Why you should care
Because sometimes a little change can make a big difference in someone’s life.
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Video produced by Kristin Kremers
As coding has become bigger and bigger business, hackathons — marathon events that see prospective coders compete to win a prize or get a shot at backing — have soared in popularity. One coding challenge, however, has sought to direct the intellectual capital of budding techies for social good.
Code for Good, a 24-hour event hosted by JPMorgan Chase & Co., brings together university students, nonprofits and seasoned technology employees to come up with innovations that charities can use to build out their infrastructure, solve social ills and reach a wider community of individuals who could benefit from their services.
“It’s really incredible to see how passionate our volunteers are about Code for Good, the students and the nonprofits,” said Julia Backon, a member of JPMorgan Chase’s Technology for Social Good team. Backon notes that JPMorgan Chase employees are eager to participate and donate their personal time on weekends to give back to charities. In 2016 alone, volunteers contributed over 11,000 hours towards these weekend events.
During a recent Code for Good event, individuals separated into digital innovation teams to create mechanisms to address challenges met by the paralysis community. The code-a-thon — in partnership with the Christopher & Dana Reeve Foundation — challenged coders to turn up innovations ranging from assistive travel apps to a technology platform that would allow those in the paralysis community to report areas with poor disability access.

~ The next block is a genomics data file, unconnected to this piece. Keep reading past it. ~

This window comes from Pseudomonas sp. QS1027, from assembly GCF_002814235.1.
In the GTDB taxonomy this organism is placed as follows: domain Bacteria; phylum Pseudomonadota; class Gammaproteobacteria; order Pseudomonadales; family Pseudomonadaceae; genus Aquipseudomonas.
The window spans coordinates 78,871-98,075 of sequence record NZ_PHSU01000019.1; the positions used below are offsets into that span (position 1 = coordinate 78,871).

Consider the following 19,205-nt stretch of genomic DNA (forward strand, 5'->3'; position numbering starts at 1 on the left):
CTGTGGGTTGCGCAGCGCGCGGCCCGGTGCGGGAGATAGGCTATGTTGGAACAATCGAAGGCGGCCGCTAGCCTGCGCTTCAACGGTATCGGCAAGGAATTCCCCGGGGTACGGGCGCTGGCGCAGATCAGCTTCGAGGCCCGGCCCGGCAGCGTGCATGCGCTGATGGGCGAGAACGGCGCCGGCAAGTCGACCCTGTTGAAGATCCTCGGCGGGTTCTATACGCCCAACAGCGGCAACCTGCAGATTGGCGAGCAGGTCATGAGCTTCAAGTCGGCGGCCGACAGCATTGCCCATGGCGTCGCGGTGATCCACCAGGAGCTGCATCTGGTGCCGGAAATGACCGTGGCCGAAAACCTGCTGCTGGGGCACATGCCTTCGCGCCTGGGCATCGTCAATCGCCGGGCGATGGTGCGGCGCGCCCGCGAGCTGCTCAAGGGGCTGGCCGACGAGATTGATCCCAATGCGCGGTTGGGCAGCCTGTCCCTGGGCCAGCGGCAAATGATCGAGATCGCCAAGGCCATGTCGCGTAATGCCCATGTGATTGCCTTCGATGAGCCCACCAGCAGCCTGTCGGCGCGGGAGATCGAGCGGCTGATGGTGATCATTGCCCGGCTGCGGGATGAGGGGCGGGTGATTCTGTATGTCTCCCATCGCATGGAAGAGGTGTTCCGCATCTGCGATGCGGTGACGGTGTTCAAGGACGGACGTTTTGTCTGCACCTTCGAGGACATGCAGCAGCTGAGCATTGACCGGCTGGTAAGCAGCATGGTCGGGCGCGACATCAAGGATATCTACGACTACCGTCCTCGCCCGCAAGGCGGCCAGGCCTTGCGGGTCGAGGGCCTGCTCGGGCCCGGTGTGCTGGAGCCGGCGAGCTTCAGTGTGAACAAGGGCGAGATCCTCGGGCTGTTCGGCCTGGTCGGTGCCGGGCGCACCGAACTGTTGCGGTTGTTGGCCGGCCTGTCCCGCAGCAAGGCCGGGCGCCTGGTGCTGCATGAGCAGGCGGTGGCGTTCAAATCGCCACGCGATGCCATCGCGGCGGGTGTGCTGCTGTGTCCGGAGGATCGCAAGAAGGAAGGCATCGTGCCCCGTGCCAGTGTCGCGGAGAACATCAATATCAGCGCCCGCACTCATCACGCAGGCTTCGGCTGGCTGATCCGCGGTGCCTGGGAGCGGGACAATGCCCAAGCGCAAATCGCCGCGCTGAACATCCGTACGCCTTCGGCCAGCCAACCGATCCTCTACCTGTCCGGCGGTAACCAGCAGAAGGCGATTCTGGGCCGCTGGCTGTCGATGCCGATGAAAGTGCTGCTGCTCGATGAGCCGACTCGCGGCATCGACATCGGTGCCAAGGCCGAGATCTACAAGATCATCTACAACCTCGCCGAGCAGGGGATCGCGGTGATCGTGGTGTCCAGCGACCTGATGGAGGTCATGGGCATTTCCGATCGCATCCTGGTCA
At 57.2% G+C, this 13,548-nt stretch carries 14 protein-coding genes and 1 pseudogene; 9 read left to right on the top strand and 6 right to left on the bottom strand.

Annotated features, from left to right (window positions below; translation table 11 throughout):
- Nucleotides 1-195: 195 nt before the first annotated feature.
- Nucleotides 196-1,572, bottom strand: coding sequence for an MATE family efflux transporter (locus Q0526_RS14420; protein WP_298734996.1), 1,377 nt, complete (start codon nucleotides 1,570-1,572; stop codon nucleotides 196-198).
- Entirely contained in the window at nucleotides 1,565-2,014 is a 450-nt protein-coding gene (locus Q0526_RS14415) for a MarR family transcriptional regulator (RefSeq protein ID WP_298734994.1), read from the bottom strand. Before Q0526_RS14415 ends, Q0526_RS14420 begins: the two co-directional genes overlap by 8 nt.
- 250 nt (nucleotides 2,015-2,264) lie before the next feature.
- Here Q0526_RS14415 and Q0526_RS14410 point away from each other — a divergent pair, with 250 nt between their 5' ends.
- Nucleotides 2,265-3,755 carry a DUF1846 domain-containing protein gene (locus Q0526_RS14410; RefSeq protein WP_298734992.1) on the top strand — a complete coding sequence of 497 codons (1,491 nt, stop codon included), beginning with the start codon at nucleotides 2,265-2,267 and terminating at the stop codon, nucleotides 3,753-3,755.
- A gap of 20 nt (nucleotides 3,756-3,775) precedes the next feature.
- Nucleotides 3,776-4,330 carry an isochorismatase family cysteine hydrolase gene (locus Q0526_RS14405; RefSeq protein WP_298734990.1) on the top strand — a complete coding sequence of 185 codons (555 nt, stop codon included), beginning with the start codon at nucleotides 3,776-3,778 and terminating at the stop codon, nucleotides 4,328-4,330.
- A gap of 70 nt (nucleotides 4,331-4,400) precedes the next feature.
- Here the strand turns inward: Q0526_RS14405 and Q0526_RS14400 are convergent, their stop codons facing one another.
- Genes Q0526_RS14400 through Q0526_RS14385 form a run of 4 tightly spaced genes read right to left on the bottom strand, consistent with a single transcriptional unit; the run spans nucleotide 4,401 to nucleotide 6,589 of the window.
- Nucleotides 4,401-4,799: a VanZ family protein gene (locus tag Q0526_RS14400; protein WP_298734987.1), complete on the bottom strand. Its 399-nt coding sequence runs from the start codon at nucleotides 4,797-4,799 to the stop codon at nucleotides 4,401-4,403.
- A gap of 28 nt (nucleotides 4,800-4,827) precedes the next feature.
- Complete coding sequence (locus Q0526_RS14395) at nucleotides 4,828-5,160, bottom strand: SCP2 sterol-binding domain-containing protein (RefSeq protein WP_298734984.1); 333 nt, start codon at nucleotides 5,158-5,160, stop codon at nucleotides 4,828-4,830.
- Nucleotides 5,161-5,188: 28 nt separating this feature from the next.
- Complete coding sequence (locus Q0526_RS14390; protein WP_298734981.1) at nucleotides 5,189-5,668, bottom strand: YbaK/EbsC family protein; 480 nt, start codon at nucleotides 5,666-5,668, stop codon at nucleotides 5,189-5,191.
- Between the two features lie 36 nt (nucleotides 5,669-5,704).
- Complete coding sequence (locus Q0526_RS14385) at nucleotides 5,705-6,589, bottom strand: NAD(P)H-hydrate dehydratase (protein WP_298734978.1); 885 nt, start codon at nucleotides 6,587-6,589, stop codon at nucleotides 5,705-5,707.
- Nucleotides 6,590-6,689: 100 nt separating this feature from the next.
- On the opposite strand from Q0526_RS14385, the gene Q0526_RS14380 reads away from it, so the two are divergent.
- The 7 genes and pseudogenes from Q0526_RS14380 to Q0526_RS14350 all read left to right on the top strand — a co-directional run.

It was something that was going to expand our team and expand our thinking around different challenging situations.
Rebecca Laming, Christopher & Dana Reeve Foundation
“[JPMorgan Chase] recognized a problem: that nonprofits and charities don’t have these robust technological and innovation teams,” says Rebecca Laming, vice president of communications at the Christopher & Dana Reeve Foundation.
“It was something that was going to expand our team and expand our thinking around different challenging situations,” Laming says.
Student Marios Dardas, a Code for Good participant, says he enjoyed building a product “with a need in mind.” He was assigned a mentor, a JPMorgan Chase employee, who encouraged his team to step back and consider how they were thinking about the problem, which he says is crucial in the technology and business worlds.
Shortly after Code for Good, Dardas received an offer to join JPMorgan Chase full-time and he continues to volunteer his time and skills to make a difference. Dardas, along with thousands of other JPMorgan Chase technologists, volunteer over 40,000 hours of their personal time every year to give back to charities and bring prototypes created at Code for Good to life through an ongoing initiative called Force for Good. In the past, nonprofits presenting challenges to coders included the LeBron James Family Foundation (Columbus Code Challenge), AgeUK (London Code Challenge) and the Happy Hearts Fund (Mumbai Code Challenge).
Laming says that the challenge was a catalyst for thinking bigger, and coming up with solutions she hadn’t previously thought possible.
”We went from thinking in a bubble, like: ‘with five people this is what we can tackle,’ to thinking: ‘with an entire company, what can we think of?’” For non-profits that have participated, Code for Good has been a game-changer. And if you’re going to change the game, what’s more exciting than doing it for the greater good?
Learn more about Code For Good here.